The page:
Spike’s Top Tracks: 6th April – 13th April 2008
Marble House by The Knife
“I don’t know what to ask for, what has it got for me?”
If you are getting sick of anecdotes about how I first discovered bands by virtue of a striking music video I have some bad news, my reviews for at least two of the tracks in this list are going to be using that anecdote to full force. In actuality the anecdote is almost a misnomer when it comes to The Knife. The band would first come to my attention in late 2005 by virtue of their electro pop anthem Heartbeats (later covered by Jose Gonzalez for world wide acclaim). With its weird mix of sampled steel drums, arched electronic chords and lead vocals that sounded like a weird hybrid of Bjork and Siouxsie Sioux’s post punk sensibilities the song would occasionally be on the radio, the music video would occasionally play on TV, it would even be used in adverts on prime time.
Of course the nature of the song meant that finding it was almost impossible, the lyrics too impenetrable to google search and the airings of its music video coming without the usual band and song information (MTV2’s 120 minutes has a reputation for doing this, leading to immense amounts of irritation when you can’t work out who the awesome band you’ve just seen are). It would be in late 2006 when I would finally learn who the band were, the stop motion video for their song Marble House gathering them enough attention to get decent coverage on music TV.
Marble House would be a song which I would slowly grow to love and as such instead of buying the album Heartbeats belonged to I invested in their latest Silent Shout. Silent Shout would be an immense album, dark and moribund, a sickly fusion of gothic vocalisations and ethereal electronica and Marble House would be the definite stand out. What Marble House benefits from is its vocal track more than anything else; there is a richness and depth to the song which comes about because of how beautiful the central voice is. Karin Dreijer Andersson’s voice would have transmuted into a truly incredible tool by the time Silent Shout came out, the breathy excess of her earlier albums replaced by a clinical precision. The Knife’s previous albums were warm affairs, messy and fun but to unfocused to be anything other than a diversion. Silent Shout would be a move towards darker, colder, areas a move that would help create the bands first few truly iconic songs.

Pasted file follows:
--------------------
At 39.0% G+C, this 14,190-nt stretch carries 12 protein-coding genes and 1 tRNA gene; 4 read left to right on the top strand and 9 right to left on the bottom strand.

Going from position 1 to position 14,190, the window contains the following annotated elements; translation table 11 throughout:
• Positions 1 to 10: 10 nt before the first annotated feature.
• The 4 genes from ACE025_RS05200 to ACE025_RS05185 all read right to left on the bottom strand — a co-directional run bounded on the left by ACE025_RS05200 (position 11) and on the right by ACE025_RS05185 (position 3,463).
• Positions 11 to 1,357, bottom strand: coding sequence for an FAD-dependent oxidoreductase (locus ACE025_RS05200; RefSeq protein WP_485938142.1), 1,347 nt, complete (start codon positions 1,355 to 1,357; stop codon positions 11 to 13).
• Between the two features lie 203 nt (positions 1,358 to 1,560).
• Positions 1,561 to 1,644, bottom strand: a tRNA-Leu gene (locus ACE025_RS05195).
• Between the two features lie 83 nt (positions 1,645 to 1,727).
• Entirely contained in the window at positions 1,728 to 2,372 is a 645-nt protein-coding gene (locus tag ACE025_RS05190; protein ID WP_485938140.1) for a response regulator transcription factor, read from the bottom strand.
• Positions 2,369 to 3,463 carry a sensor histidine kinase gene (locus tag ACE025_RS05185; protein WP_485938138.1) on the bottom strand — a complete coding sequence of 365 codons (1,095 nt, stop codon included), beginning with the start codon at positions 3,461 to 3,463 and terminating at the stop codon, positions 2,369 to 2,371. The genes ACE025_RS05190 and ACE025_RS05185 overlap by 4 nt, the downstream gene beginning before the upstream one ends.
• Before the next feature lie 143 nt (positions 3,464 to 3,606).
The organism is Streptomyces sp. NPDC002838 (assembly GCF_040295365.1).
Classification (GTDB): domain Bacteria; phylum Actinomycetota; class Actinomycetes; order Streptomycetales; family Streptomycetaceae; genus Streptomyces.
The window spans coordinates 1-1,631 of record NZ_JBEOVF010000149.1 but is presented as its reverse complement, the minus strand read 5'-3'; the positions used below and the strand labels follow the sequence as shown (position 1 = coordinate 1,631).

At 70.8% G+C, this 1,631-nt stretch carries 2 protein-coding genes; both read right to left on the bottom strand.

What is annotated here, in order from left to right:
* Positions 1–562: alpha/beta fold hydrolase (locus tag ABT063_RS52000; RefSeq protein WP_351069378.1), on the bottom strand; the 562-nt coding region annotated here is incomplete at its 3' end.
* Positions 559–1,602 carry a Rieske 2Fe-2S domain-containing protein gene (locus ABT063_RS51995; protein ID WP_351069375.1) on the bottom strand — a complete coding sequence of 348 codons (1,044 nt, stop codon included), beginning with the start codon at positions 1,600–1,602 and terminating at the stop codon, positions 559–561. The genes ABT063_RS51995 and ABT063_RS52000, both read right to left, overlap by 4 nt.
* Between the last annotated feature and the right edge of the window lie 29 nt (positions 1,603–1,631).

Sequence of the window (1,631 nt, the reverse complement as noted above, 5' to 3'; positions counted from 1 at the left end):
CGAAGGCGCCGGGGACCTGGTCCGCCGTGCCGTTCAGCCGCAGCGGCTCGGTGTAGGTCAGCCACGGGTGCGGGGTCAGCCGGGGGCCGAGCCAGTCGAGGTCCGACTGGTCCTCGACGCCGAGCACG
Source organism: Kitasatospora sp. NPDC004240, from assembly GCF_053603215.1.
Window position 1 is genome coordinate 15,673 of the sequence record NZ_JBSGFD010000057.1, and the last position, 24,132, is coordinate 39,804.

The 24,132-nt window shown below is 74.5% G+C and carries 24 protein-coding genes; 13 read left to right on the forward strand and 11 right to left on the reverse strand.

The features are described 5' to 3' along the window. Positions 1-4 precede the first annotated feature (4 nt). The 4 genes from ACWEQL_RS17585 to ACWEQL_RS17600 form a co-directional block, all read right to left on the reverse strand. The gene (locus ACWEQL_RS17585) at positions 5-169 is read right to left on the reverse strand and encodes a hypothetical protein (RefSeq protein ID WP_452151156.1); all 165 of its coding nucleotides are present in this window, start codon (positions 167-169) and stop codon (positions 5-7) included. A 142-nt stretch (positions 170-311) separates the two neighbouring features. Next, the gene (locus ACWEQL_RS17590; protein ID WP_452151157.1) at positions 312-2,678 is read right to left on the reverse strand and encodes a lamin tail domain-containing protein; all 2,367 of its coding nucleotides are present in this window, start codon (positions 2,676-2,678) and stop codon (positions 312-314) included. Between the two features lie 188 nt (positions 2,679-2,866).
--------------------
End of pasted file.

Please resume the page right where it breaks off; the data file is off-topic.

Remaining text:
Your Ex-Lover Is Dead by Stars
“This scar is a fleck on my porcelain skin, tried to reach deep but you couldn’t get in”
I’m a member of Last FM, for those not familiar with the site it is essentially an application which transmits data from your media players to an online database. In this case it is a site designed to log what songs you’re listening to and create a database of every artists you like. It is a great service for finding new bands and keeping track of upcoming gigs in your area, although it also has the power to destroy a person’s hardcore music credentials by virtue of it logging EVERYTHING you listen to. Even I, a bastion of good taste and musical learning, have a few things on my profile I’m not proud of (Red Tape by Agent Provocateur seemed AWESOME at the time). Anyways the point of this little introduction was to demonstrate a further peril of Last FM. The site will automatically generate bands you might like based on artists you are listening to, which is great. However the site tends to just give you a name and little else, so you are essentially left with a contextless recommendation for a band. Such a thing led to me starting off in the worst possible way with Stars.
I had a name, and knew they were a Canadian anthemic rock group (which is exactly the kind of anthemic rock group I love) and so I hit Isohunt (yes I’m a scumbag) to find something by them. The first few searches pulled up a bunch of albums, the most obvious one being called Do You Trust Your Friends. A quick investigation revealed that the album seemed to contain a collaboration with one of my favourite artists, Final Fantasy aka Owen Pallett. Naturally I got bittorrenting post haste and discovered an album that was objectively speaking a horrendous mess. It actually took me a week to figure out that Do You Trust Your Friends was actually a remix album and a poor one at that (Pitchfork, though not unaccustomed to being hard reviewers, gave the album a 1.8 out of 10). Still one track had stuck out, Final Fantasy’s remix of Your Ex-Lover Is Dead was an incoherent mess but it showcased enough of the song to pique my interest. So I went back to the source and found the original track.